I think it is best to just roll your own animation controller. It is not that hard to do. Animation Tracks has a set of keys for each bone. Just figure out between which two keys you are by using a time variable 0-1, then interpolate those keys for each bone.
What functionality do you want from a renderer? Well you want to give it a Scene and render it to the screen right? You also want it to handle the game window so that you can change resolution and toggle windowed mode and fullscreen mode.
Another thing you want from the renderer (atleast DX9) is to create textures/surfaces and buffers for you.
Unfortunatly those articles are not helping. But with some creative use of pen and paper i've cooked up something from what I got out of Rosens paper. I will see if I can implement this. I'm trying to do this on SM3.0 in DX9. All maps will have the same length.
1. First the importance map is collapsed into two 1D maps, the vertical and the horizontal. This is done by setting each corresponding pixel to the maximum value in the row or column.
2. These 1D maps are then blurred.
3. Calculate the sum of all pixels in each blurred map to get the total importance. Perhaps this can be done on the GPU by rendering to a 1x1 texture using a quad. Since the pixel shader is only run once for each 1D map it will sample the entire 1D blurred map and spit out the sum. Which can be read back to the CPU and set as a constant on the GPU. I don't know if there is a faster method to find the total importance.
4. The warping map is constructed by rendering to a 1D texture. The first pixel in the warp map will recieve half the value of the first pixel in the blurred 1D map divided by total importance. The second pixel in the warp map will recieve the full value of the first pixel, plus half the value of the second pixel divided by total importance. The third pixel in the warp map will recieve half the value of the third pixel in the blurred map, plus the sum of the first and second pixel divided by total importance. The algorithm here is the sum up all the pixels before the current pixel, plus half of the current pixel and divide by total importance. Each pixel in the warp map is a pointer that maps to a new coordinate. This is a list of pixels with values between 0 and 1.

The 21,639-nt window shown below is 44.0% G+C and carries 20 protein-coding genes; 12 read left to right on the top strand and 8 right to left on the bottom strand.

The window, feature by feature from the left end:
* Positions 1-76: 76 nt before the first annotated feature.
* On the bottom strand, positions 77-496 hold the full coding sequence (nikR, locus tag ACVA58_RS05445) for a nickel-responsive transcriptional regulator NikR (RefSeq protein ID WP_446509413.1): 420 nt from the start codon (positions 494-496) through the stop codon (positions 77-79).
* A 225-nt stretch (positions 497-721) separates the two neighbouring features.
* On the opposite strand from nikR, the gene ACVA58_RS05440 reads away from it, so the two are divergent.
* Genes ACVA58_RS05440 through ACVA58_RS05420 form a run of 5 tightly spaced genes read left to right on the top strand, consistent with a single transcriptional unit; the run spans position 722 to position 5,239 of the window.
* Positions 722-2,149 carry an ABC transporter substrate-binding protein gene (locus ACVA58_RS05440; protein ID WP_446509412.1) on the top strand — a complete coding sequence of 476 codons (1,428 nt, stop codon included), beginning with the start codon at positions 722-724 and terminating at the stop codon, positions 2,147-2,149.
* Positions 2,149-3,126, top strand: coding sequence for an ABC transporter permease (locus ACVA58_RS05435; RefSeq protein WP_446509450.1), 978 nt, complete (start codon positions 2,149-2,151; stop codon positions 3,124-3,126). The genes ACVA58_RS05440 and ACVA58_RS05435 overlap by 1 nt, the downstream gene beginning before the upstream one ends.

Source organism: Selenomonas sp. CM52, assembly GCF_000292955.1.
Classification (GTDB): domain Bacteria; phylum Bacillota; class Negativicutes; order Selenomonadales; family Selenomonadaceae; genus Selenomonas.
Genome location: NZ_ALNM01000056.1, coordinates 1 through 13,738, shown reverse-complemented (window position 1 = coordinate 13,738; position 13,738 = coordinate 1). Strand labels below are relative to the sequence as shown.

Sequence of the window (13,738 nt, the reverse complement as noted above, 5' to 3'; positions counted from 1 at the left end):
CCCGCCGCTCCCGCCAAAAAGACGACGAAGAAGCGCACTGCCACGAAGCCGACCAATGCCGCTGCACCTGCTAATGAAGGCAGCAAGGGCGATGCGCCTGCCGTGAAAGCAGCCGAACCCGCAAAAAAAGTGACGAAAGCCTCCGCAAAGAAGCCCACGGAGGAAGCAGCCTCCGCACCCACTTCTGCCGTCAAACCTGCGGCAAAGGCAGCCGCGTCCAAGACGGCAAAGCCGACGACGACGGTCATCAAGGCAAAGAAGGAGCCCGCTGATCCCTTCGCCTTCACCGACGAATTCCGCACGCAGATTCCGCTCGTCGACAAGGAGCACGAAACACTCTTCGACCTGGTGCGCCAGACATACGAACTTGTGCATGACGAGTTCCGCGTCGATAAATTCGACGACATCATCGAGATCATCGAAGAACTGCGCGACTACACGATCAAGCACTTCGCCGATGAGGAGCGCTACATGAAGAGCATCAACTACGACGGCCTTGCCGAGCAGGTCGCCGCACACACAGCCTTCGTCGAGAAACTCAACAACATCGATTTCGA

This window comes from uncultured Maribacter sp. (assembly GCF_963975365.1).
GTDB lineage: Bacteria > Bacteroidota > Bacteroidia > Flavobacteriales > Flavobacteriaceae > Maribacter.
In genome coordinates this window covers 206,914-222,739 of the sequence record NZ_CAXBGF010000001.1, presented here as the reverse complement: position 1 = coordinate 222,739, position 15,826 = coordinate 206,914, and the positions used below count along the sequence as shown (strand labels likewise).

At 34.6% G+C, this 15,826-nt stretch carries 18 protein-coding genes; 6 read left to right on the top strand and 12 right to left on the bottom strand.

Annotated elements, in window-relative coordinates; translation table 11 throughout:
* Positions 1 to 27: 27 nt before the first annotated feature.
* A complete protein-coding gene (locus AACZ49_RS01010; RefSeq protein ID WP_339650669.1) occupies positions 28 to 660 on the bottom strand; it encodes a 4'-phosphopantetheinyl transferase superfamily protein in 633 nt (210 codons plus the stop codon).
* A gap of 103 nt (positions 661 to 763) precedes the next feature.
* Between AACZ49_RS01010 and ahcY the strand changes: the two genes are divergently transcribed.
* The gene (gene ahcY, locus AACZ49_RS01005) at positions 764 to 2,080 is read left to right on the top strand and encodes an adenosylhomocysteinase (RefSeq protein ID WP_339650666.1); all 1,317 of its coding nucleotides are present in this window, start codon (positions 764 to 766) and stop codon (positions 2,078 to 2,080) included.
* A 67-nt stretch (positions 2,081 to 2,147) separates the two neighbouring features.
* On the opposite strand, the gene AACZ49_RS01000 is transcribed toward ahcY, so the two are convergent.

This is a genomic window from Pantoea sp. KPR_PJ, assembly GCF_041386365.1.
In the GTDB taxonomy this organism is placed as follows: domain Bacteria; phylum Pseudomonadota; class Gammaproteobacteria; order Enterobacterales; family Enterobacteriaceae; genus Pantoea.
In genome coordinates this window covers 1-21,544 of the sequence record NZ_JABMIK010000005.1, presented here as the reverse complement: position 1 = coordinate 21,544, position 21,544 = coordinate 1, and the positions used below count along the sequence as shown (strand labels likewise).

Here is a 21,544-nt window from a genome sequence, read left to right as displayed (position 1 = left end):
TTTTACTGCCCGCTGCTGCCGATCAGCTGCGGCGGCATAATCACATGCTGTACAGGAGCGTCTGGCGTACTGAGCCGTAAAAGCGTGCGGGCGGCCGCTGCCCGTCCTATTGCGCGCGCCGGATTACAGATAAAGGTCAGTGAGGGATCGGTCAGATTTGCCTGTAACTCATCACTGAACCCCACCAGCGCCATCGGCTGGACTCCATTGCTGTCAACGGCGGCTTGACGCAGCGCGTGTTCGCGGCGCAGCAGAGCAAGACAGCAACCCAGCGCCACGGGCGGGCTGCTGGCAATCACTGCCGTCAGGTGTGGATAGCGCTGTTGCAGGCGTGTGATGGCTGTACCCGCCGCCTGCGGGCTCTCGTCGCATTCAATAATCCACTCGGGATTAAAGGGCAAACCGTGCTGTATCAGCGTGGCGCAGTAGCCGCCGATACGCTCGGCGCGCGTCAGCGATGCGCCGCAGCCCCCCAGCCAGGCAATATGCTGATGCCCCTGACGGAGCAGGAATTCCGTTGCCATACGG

5. Render the shadow map; in the vertex shader transform all vertices to screen space to have a value between -1 and 1 as normal. Then add 1 and divide by 2 to scale it to the range between 0 and 1. We now sample pixels in the warp maps where our value is between. A linear interpolation of the two pixel values gives us a new mapped coordinate in the range 0 to 1. We scale it back to be in the range -1 and 1 and output the result. Perhaps we can fiddle the warp map to have values between -1 and 1 to avoid back and forth scaling.
6. Render the scene to a texture.
7. Render full screen quad using the texture from step 6. In the pixel shader convert UV's to shadow map space and run them through the warp maps, using the new UV's sample the shadow map and do the depth test.
HRESULT hr = NULL;
hr = device->TestCooperativeLevel();
// device is no longer lost and reset has completed successfully; recover resources here
LostDevice = false;
return; // note: this assumes that this test is the last thing in the function it's being called from
// device is still lost; can't do anything so do nothing
// device is ready to be reset; Release resources here and then Reset it
// (be sure to test the hr from your Reset call too!)
MessageBox(NULL, L"TestCooperativeLevel() failed", L"Error", MB_OK);
You should not draw the same mesh with more then one draw call. Use instancing for every mesh you plan on drawing more then once. If you use the same mesh with different textures you can build a texture atlas or use more samplers.
Thanks guys. I think I will go for the D3DUSAGE_RENDERTARGET, D3DFMT_R32F, surface since I am targeting DX9 hardware and I need to most compatibility, and I don't want to complicate things by writing hardware specific code at this stage.
Yes. But if the map erases entry 5 then int_ptr will be dangling.
You can use a shared_ptr inside the map, such that if map erases entry 5 then int_ptr will still point to the valid int. Only when the last shared pointer is destoryed the int is automatically deallocated.
You should decouple FPS from game logic so that the game behave the same way regardless of FPS. For each frame you find the fElapsedTime and pass it down to all your logic. Every parameter you want to move/rotate/scale/advance you multiply with fElapsedTime.